Altogether, 27 beneficiaries during the period 2016-2019 earned an income of Rs.8,38,500 by selling 130 goats @ Rs.6,500 per goat. The current flock size of goats of 27 farmers is 403. The worth equivalent to present market value is Rs.28,21,000. Similar results were reported in goat production within subsistence farming systems across the world.

Table 1.Economics of beneficiaries with goat farming in different villages from 2016-2019

Figure 1. Income generation through goat farming during 2016-2019 by beneficiaries of Shaikguda and Sherguda villages


Goat farming reduced the migration of rural youth to urban areas. Through goat farming, every beneficiary farmer used family labour efficiently and ensured regular milk supply for family consumption, which is highly nutritious.The manure generated was used in the fields for organic cultivation. A few beneficiaries sold the manure to other farmers.The results in these goat farming efforts are in line with Government of Telangana’s ambitious sheep distribution scheme. This scheme leads to a quantum jump in rural economy. It paved the way for the upliftment of a section of the community in the state. Provision of financial subsidy to this skilled community for rearing sheep on a large scale will facilitate not only their economic development, but also facilitate production of adequate quality meat in the state. It is also aimed to make Telangana a hub for meat export in the near future like hub of IT and pharma. The traditional shepherd families will be supported with supply of (20+1) sheep on 75% subsidy with a total project outlay of Rs.5,000 crores.

Box 1. Challenges in creation of tribal farm livelihoods

1.      Tribal people possess the required expertise in goat farming. But,  none of the farmers were rearing goats due to lack of financial assistance in purchasing goats before distribution under TSP project.

2.      Tribal people never thought that rearing of goats is as economical as cultivation of cotton and other crops in their areas.

3.      Lack of awareness on sustainable income generation activities suited to their resources by utilizing open lands and forest hill areas for grazing, overseen by family labour.


Goat farming is one of the best unique livelihood opportunities for tribal farmers in the district. It can generate subsidiary income, utilizes family labour and provides year round nutritious milk to the family. It can pave the way for Doubling of Farmers Income (DFI). Further, an integrated farming system inclusive of goat farming offers unique opportunities for maintaining and extending biodiversity. The emphasis should be on small livestock such as chicken, sheep and goat that can provide regular income. This would enable farmers to enhance their productivity and reduce cost of their production.

Our goat farming programme, on the lines of objectives of the State government’s sheep rearing initiative, can be implemented on a larger scale, especially for tribal farmers in erstwhile Adilabad district of Telangana state. Tribal people in these parts possess the required expertise in goat farming. The village headman conveyed that immediate access to the services of veterinarian in the villages would have reduced mortality of goats.As the government of Telangana is planning to setup modern slaughter houses in the state to produce and export quality meat to the world there will be an increasing demand for goat farming in the state. However, further studies need to be conducted on breeding and management practices of goats.

Acknowledgements:  The authors acknowledge the support extended by Dr V Praveen Rao, Hon’ble Vice-Chancellor, Professor Jayashankar Telangana State Agricultural University (PJTSAU), Hyderabad, in all extension activities and providing inspiration. They are also thankful to Dr.Y.G.Prasad, Director, ICAR-ATARI-Zone-X, Hyderabad, for providing TSP funds to KVK, Adilabad, for successful implementation of tribal livelihood activities.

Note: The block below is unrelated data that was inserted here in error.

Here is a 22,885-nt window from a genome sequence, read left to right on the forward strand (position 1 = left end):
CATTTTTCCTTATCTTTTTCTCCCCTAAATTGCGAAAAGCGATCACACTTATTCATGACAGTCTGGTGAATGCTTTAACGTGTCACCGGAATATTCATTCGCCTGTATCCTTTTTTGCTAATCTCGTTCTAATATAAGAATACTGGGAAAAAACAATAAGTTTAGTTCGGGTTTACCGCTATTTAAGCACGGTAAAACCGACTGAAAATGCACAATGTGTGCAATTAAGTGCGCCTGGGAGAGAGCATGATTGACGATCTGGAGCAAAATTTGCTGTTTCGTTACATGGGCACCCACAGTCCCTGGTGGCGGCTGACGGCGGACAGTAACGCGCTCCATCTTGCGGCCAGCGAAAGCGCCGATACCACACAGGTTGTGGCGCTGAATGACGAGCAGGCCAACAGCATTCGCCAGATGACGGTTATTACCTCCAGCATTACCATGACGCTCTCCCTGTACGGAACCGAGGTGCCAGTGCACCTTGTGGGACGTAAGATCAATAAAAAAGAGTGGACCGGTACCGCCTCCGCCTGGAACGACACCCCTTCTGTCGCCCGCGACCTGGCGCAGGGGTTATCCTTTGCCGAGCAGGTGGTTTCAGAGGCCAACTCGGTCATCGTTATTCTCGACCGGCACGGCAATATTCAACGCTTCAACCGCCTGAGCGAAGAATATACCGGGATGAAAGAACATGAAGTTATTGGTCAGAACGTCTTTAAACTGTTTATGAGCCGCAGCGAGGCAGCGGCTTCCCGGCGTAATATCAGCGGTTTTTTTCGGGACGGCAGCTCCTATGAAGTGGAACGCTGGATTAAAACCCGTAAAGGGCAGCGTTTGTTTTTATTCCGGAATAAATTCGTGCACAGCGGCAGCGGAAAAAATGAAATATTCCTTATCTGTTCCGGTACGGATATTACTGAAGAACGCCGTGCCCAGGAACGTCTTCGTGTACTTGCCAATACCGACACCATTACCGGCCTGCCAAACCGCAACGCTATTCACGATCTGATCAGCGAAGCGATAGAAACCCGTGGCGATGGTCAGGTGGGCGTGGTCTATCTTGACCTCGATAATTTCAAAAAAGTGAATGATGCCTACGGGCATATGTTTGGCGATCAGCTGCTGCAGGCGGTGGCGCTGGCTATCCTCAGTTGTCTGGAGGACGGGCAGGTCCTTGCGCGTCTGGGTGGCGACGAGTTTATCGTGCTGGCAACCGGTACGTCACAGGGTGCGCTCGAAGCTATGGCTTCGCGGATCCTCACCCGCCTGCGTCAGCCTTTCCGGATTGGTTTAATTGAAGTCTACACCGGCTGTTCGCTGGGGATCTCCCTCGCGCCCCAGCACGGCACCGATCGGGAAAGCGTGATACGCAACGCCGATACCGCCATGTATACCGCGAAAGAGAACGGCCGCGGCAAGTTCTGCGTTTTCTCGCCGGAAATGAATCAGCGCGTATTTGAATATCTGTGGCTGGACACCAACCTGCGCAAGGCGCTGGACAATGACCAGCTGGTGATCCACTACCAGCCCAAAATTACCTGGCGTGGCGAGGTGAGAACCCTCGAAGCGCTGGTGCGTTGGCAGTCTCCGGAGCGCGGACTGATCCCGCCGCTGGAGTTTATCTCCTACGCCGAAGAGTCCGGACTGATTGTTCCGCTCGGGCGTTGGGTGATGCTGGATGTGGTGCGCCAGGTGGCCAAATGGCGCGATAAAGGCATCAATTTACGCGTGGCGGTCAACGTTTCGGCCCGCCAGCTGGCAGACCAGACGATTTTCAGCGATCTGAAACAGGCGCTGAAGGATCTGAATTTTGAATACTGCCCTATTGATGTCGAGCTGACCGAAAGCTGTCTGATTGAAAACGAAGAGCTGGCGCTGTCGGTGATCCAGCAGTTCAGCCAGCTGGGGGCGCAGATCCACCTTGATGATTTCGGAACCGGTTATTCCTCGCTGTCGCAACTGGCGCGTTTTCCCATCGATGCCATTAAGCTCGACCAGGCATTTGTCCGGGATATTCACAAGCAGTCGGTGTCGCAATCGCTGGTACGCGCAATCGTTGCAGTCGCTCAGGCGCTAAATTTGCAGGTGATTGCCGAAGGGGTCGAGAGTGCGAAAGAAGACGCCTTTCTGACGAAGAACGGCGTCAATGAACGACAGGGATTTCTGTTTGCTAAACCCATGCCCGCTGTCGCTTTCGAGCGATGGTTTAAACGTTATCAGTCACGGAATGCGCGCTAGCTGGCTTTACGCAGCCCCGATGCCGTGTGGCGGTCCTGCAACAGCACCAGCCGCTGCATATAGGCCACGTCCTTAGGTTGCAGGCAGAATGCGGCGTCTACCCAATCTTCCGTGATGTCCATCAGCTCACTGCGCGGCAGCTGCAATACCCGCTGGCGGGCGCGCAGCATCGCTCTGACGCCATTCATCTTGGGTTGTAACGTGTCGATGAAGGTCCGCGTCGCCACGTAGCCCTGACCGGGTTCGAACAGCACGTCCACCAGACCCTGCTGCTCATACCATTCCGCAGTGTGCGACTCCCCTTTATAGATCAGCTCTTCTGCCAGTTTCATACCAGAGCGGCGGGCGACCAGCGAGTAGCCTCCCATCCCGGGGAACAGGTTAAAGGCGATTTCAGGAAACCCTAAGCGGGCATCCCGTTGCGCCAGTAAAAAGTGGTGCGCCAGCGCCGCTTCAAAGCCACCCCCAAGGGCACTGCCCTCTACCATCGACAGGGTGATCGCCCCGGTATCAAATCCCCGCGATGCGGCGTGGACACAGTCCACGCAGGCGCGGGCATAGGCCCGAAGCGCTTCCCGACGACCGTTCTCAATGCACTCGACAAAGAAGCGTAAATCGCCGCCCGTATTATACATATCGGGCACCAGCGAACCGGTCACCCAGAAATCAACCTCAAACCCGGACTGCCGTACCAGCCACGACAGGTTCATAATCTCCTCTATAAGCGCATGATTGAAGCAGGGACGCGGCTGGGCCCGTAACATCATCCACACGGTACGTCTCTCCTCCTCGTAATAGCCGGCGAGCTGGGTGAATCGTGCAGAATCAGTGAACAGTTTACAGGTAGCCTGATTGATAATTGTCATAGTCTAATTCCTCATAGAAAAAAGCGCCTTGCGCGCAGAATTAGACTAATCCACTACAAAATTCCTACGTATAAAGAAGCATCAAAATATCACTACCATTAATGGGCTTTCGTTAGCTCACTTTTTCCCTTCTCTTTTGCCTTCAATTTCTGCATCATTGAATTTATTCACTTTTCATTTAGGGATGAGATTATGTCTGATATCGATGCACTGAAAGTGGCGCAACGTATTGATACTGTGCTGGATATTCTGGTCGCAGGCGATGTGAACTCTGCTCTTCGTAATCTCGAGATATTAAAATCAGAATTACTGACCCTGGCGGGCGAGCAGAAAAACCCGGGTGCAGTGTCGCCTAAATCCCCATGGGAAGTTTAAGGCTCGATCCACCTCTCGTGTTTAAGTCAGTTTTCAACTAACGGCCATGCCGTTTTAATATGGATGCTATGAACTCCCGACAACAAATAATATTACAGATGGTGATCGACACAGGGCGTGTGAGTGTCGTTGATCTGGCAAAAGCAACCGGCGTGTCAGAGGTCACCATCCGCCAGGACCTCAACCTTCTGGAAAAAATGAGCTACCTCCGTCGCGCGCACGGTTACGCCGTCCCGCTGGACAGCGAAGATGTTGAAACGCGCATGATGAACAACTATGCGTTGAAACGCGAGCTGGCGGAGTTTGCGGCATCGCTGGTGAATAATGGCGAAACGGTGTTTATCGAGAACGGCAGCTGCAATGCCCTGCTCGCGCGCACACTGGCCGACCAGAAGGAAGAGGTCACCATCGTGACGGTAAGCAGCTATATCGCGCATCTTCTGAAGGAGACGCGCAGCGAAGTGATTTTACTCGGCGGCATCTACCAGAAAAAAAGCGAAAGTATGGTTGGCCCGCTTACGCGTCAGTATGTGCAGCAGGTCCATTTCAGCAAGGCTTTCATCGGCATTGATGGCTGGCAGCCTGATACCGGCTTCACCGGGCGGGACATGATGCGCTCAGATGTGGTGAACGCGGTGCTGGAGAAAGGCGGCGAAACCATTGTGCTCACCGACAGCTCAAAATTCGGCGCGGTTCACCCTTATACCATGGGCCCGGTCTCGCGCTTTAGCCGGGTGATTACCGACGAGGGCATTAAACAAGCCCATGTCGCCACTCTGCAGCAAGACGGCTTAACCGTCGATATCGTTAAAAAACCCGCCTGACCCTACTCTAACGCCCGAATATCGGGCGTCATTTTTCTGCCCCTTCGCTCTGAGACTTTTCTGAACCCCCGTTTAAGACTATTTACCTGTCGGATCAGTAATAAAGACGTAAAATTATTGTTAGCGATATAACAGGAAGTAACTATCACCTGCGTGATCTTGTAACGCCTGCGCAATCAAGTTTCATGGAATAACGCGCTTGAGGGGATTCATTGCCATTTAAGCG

Dr. A. Poshadri, SMS (Food Technology), KVK, Adilabad (Email –

Dr. Y. Praveen Kumar, Senior Scientist & Head, KVK, Adilabad (Email –

Dr. M. Sunil Kumar, SMS (Horticulture), KVK, Adilabad (Email –

Dr. G. Shivacharan, SMS (Extension), KVK, Adilabad (Email –

Dr. M. Raghuveer, SMS (Crop production), KVK, Adilabad (Email-

Dr. A. Ramadevi, SMS (Plant Protection), KVK, Adilabad (Email-




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  • Well nice effort done, please make a mega project with collaboration ICRISAT for uplifting the tribal community with concrete annual income.

  • Congratulations to all the authors for sharing their experience and AESA for publishing it.. Such activities are helpful in creating livelihood opportunities for the small and backward communities.

  • Very well written. Complete information on connecting farmers with animals-science/technology-training-economics-livelihoods. Helpful for spreading the message towards improving livelihoods of particularly tribal farmers in disadvantageous villages. Congratulations to the team!

  • Boosting livelihoods through goat farming
    I appreciate the efforts of the SMSs of KVK in improving the livelihoods of tribal families in
    Adilabad district. The data presented is fraught with several inconsistencies. For example
    the data showed that 54 goats have become 403 in three years which is impossible.
    The KVK is venturing to go in for goat distribution on mass scale on the lines of Sheep
    distribution scheme of Telangana state which has spent Rs.5000 crores. This scheme like any
    other animal distribution scheme is not free from criticism.
    Huge scam took place in scheme: PIL An NGO, in its PIL, alleged several irregularities
    in sheep distribution scheme and the states’s contention in respect of non-available sheep
    units is absurd and itself makes clear that a large scale scam took place in the scheme (
    The Indian Express 2
    nd Feb, 2020). Animal distribution schemes all over the country ( cow, sheep, goat etc) have helped in
    increasing the income of everybody in the market channel including famers but the only
    loser is the Society at large in spending tax payers money. The main problem the small ruminant growers are facing is that they are exploited by the
    middlemen who decides the price of the animal on the basis of physical appearance and
    never by body weight. The small ruminant owners can be helped better by facilitating in
    organising producer cooperatives and selling goats by establishing modern slaughter
    houses. These coops can work on the lines of Milk coops.The KVK can work in this